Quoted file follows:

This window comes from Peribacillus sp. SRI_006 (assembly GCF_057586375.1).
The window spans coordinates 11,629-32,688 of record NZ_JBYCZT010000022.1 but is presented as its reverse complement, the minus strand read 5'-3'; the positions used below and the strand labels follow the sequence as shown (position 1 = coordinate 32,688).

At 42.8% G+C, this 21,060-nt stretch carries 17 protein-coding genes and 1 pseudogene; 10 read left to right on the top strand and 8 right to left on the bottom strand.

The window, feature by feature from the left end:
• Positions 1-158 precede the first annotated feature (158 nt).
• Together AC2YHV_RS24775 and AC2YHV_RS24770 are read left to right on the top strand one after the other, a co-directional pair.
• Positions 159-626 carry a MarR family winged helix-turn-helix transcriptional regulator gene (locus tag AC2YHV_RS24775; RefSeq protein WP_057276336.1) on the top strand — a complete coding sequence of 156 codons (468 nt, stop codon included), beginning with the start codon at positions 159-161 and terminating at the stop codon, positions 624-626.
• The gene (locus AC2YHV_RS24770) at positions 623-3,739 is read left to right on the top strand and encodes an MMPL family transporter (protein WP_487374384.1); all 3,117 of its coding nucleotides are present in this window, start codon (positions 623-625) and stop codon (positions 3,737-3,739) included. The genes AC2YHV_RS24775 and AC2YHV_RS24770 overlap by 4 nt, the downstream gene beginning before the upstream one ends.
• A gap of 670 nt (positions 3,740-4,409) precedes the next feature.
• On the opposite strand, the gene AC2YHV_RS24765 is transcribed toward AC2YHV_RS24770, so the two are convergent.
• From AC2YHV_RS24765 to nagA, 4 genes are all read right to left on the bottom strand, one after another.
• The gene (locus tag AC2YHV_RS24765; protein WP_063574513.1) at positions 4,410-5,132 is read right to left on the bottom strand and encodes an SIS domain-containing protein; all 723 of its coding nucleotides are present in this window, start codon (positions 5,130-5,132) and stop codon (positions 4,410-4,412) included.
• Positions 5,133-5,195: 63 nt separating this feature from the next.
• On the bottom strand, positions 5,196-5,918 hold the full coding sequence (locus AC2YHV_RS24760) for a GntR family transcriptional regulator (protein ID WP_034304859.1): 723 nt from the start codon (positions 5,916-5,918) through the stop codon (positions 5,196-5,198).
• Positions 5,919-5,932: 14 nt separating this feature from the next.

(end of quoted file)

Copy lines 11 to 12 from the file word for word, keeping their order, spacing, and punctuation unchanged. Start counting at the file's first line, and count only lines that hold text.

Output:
• From AC2YHV_RS24765 to nagA, 4 genes are all read right to left on the bottom strand, one after another.
• The gene (locus tag AC2YHV_RS24765; protein WP_063574513.1) at positions 4,410-5,132 is read right to left on the bottom strand and encodes an SIS domain-containing protein; all 723 of its coding nucleotides are present in this window, start codon (positions 5,130-5,132) and stop codon (positions 4,410-4,412) included.